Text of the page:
Is learning the keys on a piano difficult? Contrary to what most beginners think, not at all. It’s all very logical and there is really not that much to learn. Everything is nicely organized in a repeating pattern and all you have to do in order to find any note on your keyboard is to learn this pattern.
Okay, let’s begin. If you take a look at your keyboard, you will see a bunch of white and black keys (88 on a grand piano, less on electric ones). But they are not just scattered around, they are nicely organized. There is a pattern to it and this is what we are interested in.
You probably see how black keys are organized. There are in groups of two and three. And this pattern is repeating over and over. This is what we were looking for – a 12 note pattern. Five black (one group of two and one group of three) and seven white keys called naturals. All together there are only seven natural notes that you have to remember: A, B, C, D, E, F, and G. These notes are on the white keys. C note is always located left of the first of the two black keys. Once you know this, it’s easy to find other notes, just follow the alphabet. Next to C is D, then E, then F, then G, then A, and so on.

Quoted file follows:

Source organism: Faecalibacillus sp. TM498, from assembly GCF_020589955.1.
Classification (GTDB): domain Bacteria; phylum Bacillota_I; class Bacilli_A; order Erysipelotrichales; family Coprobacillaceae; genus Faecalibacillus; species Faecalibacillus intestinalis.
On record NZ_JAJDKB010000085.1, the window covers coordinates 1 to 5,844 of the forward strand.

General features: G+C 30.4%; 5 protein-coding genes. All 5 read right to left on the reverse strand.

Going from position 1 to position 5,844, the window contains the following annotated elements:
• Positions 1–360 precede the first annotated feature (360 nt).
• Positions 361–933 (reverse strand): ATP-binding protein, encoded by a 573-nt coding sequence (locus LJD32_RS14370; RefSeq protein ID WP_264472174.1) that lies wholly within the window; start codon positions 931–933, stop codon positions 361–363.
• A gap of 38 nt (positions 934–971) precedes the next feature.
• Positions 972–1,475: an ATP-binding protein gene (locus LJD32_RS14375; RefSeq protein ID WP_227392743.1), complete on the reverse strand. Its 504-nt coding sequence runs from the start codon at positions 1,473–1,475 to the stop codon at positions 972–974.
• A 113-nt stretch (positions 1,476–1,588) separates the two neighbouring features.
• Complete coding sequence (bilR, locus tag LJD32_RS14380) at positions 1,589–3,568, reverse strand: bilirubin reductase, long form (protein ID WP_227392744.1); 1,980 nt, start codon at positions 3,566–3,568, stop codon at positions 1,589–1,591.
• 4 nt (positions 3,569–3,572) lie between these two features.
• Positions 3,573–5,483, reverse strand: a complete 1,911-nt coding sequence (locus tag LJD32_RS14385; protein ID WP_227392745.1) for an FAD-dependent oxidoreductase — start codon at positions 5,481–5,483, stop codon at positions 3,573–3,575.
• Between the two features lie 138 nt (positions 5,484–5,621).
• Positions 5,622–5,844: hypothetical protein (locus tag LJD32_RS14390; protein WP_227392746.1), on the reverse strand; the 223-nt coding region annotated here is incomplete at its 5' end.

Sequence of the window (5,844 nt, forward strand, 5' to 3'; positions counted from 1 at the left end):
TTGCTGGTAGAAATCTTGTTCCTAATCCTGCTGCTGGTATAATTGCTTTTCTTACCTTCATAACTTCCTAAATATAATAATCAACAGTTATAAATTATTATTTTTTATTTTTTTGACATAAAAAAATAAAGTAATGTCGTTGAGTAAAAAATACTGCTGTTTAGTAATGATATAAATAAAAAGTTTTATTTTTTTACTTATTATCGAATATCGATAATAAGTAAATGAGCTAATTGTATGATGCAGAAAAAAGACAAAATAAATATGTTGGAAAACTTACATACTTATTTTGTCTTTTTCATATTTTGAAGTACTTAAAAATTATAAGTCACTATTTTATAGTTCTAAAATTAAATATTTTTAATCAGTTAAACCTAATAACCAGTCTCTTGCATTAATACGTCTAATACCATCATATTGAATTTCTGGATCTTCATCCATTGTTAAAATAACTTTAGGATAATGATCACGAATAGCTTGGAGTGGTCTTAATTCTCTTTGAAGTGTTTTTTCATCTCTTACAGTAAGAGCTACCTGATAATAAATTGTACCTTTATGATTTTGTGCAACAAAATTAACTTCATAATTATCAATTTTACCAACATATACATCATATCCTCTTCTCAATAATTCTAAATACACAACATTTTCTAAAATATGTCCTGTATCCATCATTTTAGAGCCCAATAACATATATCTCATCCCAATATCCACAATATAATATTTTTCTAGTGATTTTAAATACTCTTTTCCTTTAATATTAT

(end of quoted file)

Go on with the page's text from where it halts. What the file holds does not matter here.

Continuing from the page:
The black keys are either sharps or flats, depending on how you look at them. If you go up from the natural note, it’s sharp. If you go down, it’s flat. The black key between C and D can be C-sharp or D-flat. Just remember that black keys have two names and that sharps go up and flats go down.
And that’s about it. For a graphical representation, take a look at piano keyboard diagram. Now that you are familiar with the keyboard layout, what about chords. Learn how to read piano chords.